For all his other remarkable gifts, America’s 16th President was perhaps most talented of all in the art of political persuasion—both in person and in print. During the dark days of the Civil War, Lincoln truly functioned as America’s “communicator-in-chief,” reaching out to an anxious, divided, tearful nation with warmth, humor, and great eloquence in order to seal the endurance and loyalty of the people. Lincoln used a rare combination of eloquence and technological know-how to reach the most people in the fastest way possible—perhaps doing as much to preserve the Union with his words as his armies did with their bullets. Lincoln Prize winner Harold Holzer takes a new look at this extraordinary communicator as well as both his most famous and most neglected messages.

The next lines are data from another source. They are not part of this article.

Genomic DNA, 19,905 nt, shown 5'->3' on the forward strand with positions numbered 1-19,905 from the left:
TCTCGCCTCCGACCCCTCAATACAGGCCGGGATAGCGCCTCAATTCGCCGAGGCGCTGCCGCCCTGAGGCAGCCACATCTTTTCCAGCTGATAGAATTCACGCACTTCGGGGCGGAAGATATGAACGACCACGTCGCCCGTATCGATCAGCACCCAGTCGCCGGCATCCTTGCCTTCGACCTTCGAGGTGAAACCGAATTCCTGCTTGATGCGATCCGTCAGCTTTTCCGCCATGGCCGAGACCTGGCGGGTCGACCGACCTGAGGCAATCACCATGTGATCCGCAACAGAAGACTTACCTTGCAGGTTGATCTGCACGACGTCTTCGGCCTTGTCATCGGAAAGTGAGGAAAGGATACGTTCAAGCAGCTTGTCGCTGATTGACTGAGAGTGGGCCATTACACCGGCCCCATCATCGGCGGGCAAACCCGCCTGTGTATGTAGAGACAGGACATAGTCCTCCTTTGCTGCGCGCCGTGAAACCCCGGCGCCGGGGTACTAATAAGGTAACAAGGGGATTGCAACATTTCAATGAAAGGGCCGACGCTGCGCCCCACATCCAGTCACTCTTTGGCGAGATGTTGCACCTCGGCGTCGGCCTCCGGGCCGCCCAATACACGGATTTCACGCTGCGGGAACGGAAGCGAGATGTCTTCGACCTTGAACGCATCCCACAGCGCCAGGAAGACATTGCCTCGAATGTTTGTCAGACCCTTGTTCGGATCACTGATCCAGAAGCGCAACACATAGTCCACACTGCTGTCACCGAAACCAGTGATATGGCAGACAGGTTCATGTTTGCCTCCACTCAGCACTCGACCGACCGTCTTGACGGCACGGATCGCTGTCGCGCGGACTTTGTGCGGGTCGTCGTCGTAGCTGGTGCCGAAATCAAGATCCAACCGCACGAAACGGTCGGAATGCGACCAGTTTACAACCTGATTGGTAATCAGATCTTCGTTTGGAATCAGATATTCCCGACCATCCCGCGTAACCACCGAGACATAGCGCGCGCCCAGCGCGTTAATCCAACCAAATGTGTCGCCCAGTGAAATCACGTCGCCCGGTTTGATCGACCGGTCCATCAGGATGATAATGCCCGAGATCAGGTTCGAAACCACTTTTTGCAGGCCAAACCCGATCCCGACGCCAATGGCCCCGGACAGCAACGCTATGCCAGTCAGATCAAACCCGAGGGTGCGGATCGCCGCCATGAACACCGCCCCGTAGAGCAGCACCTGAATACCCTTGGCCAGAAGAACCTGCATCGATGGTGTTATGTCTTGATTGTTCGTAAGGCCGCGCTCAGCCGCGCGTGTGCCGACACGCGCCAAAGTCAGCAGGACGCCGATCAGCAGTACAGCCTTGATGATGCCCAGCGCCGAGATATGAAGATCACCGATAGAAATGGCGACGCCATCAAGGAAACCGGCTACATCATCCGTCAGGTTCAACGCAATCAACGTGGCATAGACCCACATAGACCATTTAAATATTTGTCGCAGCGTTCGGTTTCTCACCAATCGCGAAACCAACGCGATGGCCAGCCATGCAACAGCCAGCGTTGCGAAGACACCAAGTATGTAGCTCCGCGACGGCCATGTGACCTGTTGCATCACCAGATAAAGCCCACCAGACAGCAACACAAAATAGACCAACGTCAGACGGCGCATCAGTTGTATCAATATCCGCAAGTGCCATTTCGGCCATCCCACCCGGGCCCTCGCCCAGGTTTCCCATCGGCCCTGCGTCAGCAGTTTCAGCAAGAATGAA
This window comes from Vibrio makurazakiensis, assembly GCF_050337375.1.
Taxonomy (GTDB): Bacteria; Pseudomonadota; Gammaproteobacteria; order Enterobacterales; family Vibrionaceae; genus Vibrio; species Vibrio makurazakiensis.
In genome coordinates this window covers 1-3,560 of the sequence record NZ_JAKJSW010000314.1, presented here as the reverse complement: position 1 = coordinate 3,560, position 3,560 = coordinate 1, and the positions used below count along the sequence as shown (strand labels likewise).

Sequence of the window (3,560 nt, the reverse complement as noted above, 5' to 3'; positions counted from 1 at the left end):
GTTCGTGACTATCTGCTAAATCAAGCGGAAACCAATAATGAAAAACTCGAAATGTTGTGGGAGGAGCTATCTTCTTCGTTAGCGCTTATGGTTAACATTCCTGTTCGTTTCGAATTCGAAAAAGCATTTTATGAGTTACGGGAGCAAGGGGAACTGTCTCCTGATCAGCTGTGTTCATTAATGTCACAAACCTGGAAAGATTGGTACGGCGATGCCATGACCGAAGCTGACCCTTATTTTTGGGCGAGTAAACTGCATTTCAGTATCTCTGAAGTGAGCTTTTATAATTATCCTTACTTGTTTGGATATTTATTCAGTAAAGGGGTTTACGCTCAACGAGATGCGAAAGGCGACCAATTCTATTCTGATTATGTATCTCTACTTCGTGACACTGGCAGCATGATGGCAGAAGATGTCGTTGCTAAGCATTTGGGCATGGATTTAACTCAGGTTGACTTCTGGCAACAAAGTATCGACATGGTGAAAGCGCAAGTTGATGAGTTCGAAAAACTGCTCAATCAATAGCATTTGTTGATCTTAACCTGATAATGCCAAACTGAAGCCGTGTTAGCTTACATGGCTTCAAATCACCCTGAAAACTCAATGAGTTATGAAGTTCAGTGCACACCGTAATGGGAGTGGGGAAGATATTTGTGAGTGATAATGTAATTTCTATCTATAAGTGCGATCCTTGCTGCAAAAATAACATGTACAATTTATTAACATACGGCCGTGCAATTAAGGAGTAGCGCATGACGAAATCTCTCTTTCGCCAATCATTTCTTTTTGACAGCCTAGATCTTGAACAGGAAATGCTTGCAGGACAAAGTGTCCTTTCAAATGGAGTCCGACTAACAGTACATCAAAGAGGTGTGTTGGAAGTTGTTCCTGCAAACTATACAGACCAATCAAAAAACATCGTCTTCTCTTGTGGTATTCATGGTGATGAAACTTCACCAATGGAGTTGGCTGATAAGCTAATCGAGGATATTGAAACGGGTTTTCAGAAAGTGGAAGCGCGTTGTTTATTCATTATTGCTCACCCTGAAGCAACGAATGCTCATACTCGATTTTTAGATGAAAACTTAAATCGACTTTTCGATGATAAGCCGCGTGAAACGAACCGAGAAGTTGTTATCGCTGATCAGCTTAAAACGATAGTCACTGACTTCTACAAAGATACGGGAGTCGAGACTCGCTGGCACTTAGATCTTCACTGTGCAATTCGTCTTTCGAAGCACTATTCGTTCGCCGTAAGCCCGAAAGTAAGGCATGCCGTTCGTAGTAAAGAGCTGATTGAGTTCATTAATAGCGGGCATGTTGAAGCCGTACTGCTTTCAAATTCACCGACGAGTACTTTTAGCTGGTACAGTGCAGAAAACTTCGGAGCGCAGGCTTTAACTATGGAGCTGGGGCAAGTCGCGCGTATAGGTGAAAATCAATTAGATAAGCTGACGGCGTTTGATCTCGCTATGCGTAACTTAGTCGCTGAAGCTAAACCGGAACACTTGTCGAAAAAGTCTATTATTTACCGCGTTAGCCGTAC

Harold Holzer, the author, co-author, or editor of more than 50 books on Lincoln and the Civil War era, is Jonathan F. Fanton Director of the Roosevelt House Public Policy Institute at Hunter College.
Presented as a part of the Presidential Historical Commission at New-York Historical Society
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